Wednesday, October 23, 2013

Success with Pie Crust

There are no mistakes or failures, only lessons. – Denis Waitley 

I’ve pre-empted my regularly scheduled programming to bring you this important public service announcement. It’s about how to make a decent pie crust.

This was brought about by Fb comments from a friend who feels they are a bit pie crust challenged. I was going to post an Indian spiced steak recipe. Oh well, another time.

A lattice crust is woven from strips.Turn the bottom crust OVER
as opposed to under after trimming.
Many excellent bakers break out in a cold sweat when confronted with the prospect of having to make a pie crust. That’s a real shame. It’s actually very easy. There’s plenty of things far more difficult. Try making a sabayone.

Strike while the iron is hot, so the saying goes. Now is the perfect time to reacquaint yourself with pie crust since this year’s apples are now in farmers markets. I have some on my table. Every time I walk by I smell them. Who doesn’t love apple pie?

I pride myself on my pie crust. Sometimes I have a dud, but most times it’s flaky and pretty good (if I do say so myself). The trick is to just bring the dough together and not knead it until it's smooth. Rough dough is flaky dough. I learned that from my dad, who was an impatient baker. His always came out well.

I’m posting two recipes, but have more buried in individual posts on this site. Search “pie.”

The first is what you would find in Fannie Farmer and most other cookbooks. The second I dug up somewhere else. It uses vinegar and egg. You can also substitute some vodka for part of the cold water.

All trimmed and vented, ready for the oven.
You can use three different sources for “fat.” Lard, vegetable shortening or butter. I find lard the best. Regardless, all three have to start off well chilled before cutting in. I find butter softens the fastest.

You don’t have to have a pastry cutter, either. You can get an excellent result using two table knives and dragging then across each other through the fat – like crossing swords.

The whole point of making a pie crust is making flakes. This is done by flattening out to paper-thin small pieces of lard in the flour as you roll the crust. Overworking it (or my dad used to say, “mauling”) is a bad, bad thing.

Two things that will kill a crust?
1. Cutting in the fat too small. No pieces, no flakes.
2. Kneading it so much that the dough is smooth. Smooth means no pieces of lard.

Remember those two simple rules, and you’re good to go.

If you’re making an open single crust pie, use 3/4 of the recipe (1.5 cups flour, etc). Don’t ask me why, but it seems that is the rule.

Before adding the wet ingredients.
Recipe 1: Traditional 9" double crust
Prep: 15 min  |  Chill: 30 minutes
2 cups all-purpose flour
1 tsp salt
3/4 cup shortening or lard, chilled
1/2 cup very cold water

Recipe 2: Not-so-Traditional 9" double crust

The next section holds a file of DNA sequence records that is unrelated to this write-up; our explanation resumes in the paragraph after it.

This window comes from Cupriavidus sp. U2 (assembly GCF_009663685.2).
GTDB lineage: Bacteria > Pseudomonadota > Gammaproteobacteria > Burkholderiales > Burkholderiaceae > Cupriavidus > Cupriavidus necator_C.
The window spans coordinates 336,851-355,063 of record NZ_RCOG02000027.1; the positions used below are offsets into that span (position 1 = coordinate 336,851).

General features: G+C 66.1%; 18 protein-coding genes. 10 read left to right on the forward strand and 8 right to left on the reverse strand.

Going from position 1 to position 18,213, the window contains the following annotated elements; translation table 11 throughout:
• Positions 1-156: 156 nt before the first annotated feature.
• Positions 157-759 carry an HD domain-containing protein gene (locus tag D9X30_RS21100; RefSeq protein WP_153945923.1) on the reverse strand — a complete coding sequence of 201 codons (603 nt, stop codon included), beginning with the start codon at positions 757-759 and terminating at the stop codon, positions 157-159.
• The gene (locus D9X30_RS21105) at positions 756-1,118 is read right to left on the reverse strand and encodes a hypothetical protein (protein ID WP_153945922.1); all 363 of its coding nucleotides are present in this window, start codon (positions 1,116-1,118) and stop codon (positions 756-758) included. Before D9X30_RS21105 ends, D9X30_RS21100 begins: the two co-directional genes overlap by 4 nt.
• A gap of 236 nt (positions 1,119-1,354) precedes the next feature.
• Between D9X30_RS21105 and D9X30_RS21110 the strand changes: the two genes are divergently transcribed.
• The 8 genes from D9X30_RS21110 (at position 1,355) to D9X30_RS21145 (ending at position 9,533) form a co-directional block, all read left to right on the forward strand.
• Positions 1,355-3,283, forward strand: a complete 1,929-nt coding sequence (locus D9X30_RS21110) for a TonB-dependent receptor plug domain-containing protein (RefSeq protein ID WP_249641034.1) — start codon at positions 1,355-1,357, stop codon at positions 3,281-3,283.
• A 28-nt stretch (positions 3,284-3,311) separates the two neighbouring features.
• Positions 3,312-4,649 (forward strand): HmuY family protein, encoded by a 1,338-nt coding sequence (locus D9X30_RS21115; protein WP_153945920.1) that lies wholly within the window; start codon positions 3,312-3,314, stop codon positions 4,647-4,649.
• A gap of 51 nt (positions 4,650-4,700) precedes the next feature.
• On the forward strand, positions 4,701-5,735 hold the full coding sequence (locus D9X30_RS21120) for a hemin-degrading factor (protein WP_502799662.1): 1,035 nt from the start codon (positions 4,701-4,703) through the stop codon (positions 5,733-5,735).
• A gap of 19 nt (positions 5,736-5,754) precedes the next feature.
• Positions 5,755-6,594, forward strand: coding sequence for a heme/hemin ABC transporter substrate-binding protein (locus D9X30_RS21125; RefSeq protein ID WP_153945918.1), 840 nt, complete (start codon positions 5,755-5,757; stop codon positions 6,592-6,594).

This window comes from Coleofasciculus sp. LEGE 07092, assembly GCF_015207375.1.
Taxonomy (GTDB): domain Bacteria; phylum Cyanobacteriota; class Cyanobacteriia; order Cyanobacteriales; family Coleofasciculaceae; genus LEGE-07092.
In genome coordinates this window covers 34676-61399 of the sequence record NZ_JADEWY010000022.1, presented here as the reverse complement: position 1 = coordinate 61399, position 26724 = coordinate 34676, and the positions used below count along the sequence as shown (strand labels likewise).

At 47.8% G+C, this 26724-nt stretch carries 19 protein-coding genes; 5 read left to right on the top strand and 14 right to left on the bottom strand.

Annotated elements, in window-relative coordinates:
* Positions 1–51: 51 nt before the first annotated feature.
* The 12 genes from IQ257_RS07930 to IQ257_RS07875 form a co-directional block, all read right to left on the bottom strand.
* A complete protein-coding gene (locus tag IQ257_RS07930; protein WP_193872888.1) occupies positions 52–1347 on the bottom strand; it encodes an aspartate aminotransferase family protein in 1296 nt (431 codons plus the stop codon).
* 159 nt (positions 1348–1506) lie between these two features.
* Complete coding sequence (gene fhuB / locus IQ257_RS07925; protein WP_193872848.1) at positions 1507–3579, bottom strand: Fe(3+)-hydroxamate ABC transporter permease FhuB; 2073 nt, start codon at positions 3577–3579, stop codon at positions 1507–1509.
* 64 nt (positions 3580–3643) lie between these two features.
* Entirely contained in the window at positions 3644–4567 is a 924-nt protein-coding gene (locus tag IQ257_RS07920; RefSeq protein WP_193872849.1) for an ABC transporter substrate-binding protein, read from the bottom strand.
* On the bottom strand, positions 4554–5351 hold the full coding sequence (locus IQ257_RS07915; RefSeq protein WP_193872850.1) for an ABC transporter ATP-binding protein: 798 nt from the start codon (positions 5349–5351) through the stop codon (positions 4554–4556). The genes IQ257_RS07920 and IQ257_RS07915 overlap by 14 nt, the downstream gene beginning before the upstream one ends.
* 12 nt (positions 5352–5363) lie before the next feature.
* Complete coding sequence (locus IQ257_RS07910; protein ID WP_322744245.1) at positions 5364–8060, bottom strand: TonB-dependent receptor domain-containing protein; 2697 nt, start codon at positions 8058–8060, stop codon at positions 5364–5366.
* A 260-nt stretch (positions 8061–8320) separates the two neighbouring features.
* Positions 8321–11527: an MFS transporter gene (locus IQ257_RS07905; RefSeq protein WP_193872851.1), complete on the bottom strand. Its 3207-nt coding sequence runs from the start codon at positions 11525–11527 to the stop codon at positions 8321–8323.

Prep: 15 min  |  Chill: 30 minutes
2 cups all-purpose flour
1 tbsp sugar
2/3 cup lard
1/2 tsp salt 
2 teaspoons vinegar 
1/4 cup ice cold water

After adding the wet. Mix first with a fork. Only use your hands
enough to bring it together. It must not be smooth.
Make the crust by cutting the lard into the dry ingredients until the size of peas. Mix together whatever wet ingredients you are using. Stir into the dough with a fork until just combined. Then briefly use your hands.

Do NOT force it together. It needs to be ragged. Any additional flour left in the bowl can be incorporated by using it on your board to roll out the crust. 

Chill the dough in the mixing bowl for 1/2 hour until ready to use. While that is happening, make your filling.

Divide the dough in half and roll out using enough flour so it doesn’t stick to the board. Line a 9” pie plate with half of the rolled pastry. Do not trim the edges. Let it hang over the sides at least 1” the whole way around. Add your filling. 

Top with the remaining crust. Trim both top and bottom doughs about 1/2-3/4” out past the plate rim. Fold both in under the inner edge of the plate. Pinch together, crimping the edge. Cut several vents in the top.* 

Bake according to the temperature and directions of your filling recipe. 

Let cool slightly before serving to allow your filling to set. Most fillings are thickened somehow and need that cooling time to firm up.

*HINT: I cut six vents in the top of a strawberry cranberry pie. I found it very easy to cut along the vents to serve and the crust didn't break apart or collapse. Six vents equaled six slices. If you wish, cut 8 vents and divide the pie into that many pieces. This is a trick I will be using a lot in the future!


Feel free to comment. They’re always appreciated. I’ll answer quickly, and as best as I can. If you like this post, feel free to share it. All I ask is if you repost, please give me credit and a link back to this site.

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